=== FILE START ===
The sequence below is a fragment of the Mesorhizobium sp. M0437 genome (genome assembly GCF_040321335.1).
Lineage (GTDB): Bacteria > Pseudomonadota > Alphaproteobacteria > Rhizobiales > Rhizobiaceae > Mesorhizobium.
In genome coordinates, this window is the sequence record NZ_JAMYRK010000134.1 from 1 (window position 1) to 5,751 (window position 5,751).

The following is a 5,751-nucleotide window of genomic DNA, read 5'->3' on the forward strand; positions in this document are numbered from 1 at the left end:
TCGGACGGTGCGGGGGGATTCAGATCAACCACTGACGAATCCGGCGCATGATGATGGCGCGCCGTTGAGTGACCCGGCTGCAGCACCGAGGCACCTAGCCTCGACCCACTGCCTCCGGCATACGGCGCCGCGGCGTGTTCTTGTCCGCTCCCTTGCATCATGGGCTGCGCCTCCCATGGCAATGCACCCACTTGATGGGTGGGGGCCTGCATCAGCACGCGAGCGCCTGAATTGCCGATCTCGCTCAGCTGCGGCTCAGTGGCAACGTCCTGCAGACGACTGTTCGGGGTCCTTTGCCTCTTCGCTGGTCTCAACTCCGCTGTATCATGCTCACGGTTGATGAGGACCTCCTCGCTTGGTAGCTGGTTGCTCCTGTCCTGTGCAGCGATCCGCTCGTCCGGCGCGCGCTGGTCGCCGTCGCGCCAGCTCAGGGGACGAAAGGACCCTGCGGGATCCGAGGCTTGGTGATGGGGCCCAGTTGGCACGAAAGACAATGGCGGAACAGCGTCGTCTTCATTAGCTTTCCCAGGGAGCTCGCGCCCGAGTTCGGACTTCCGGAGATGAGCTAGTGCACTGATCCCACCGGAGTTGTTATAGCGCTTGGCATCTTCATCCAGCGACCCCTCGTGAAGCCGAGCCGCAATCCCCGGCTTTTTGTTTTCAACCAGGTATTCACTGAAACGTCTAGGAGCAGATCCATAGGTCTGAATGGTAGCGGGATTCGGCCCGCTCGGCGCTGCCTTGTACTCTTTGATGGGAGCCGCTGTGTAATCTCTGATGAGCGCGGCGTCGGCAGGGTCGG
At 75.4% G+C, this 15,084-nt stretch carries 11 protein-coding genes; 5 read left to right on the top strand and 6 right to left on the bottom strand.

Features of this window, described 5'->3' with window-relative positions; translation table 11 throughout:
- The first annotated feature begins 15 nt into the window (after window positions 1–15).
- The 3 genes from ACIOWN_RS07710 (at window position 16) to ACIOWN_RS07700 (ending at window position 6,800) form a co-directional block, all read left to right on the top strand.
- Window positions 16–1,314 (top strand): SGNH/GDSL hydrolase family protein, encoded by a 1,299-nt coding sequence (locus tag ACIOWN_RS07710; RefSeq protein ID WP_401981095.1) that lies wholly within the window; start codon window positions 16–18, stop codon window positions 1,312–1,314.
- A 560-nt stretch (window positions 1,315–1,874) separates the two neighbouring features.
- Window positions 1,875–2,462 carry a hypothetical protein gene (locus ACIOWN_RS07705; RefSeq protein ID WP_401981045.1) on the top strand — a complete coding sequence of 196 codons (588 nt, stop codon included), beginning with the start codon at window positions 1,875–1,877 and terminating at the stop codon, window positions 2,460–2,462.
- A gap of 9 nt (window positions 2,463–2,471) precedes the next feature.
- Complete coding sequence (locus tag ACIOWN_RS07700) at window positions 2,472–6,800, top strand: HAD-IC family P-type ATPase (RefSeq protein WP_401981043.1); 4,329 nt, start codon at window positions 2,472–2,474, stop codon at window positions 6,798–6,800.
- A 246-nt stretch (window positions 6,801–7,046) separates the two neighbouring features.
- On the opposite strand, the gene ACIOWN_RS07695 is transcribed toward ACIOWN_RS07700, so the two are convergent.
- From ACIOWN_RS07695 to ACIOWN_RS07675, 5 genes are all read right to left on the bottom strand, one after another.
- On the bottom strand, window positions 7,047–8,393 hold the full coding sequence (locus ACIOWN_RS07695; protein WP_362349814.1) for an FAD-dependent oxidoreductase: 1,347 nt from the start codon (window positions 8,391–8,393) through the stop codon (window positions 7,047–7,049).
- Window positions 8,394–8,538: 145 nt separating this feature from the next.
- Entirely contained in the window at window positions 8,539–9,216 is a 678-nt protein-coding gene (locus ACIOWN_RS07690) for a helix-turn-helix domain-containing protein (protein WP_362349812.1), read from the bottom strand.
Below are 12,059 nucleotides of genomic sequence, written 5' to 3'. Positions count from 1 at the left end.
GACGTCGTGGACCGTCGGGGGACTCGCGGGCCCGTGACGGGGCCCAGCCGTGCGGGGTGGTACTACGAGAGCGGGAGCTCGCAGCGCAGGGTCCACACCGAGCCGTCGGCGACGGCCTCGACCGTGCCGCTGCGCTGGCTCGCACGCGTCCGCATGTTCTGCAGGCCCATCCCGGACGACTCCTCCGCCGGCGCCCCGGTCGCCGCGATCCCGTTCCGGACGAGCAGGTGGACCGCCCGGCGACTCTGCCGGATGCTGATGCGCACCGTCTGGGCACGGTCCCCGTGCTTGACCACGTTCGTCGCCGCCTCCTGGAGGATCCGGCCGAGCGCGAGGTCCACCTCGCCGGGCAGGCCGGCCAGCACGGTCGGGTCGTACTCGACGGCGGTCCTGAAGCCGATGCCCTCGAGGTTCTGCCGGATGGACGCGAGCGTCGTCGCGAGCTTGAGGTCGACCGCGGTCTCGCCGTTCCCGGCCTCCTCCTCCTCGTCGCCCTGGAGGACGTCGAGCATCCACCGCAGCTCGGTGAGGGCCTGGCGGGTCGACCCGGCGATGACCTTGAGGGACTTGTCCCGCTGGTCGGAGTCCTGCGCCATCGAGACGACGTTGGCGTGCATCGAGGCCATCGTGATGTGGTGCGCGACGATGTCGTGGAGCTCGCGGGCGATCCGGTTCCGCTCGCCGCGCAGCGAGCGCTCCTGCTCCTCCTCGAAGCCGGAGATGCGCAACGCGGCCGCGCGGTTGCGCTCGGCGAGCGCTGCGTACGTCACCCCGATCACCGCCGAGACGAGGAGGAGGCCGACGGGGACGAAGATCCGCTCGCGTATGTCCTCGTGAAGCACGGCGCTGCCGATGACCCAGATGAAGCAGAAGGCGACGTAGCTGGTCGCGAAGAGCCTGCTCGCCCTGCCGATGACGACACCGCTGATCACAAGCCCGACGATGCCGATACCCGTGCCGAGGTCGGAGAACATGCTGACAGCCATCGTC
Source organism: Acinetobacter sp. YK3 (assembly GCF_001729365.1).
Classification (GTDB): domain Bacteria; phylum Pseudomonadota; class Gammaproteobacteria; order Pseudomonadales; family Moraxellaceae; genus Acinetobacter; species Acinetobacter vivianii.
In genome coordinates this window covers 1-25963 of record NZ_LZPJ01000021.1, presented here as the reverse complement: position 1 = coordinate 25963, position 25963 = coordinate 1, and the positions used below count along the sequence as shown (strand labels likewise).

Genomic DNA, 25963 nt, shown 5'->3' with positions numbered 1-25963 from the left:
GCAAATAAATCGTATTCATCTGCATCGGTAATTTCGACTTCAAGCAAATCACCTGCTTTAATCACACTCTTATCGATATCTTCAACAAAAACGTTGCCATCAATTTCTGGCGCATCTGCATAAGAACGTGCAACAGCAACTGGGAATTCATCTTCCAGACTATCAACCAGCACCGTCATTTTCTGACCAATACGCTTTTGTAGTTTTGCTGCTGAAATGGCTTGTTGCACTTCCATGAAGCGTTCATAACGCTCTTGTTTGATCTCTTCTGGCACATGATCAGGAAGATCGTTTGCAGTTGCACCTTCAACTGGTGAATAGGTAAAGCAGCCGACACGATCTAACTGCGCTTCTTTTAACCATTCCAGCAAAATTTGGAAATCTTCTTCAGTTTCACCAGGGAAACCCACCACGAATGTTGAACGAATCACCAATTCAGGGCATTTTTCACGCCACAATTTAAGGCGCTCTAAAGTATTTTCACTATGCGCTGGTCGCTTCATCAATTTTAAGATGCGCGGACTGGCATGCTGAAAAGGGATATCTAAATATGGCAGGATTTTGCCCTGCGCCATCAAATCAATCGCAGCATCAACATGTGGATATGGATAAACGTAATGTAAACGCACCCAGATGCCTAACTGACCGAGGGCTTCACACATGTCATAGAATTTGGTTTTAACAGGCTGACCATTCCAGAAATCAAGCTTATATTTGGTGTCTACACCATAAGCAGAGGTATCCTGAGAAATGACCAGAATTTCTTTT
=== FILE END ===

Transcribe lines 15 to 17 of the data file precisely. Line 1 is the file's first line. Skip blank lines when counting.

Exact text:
- A 246-nt stretch (window positions 6,801–7,046) separates the two neighbouring features.
- On the opposite strand, the gene ACIOWN_RS07695 is transcribed toward ACIOWN_RS07700, so the two are convergent.
- From ACIOWN_RS07695 to ACIOWN_RS07675, 5 genes are all read right to left on the bottom strand, one after another.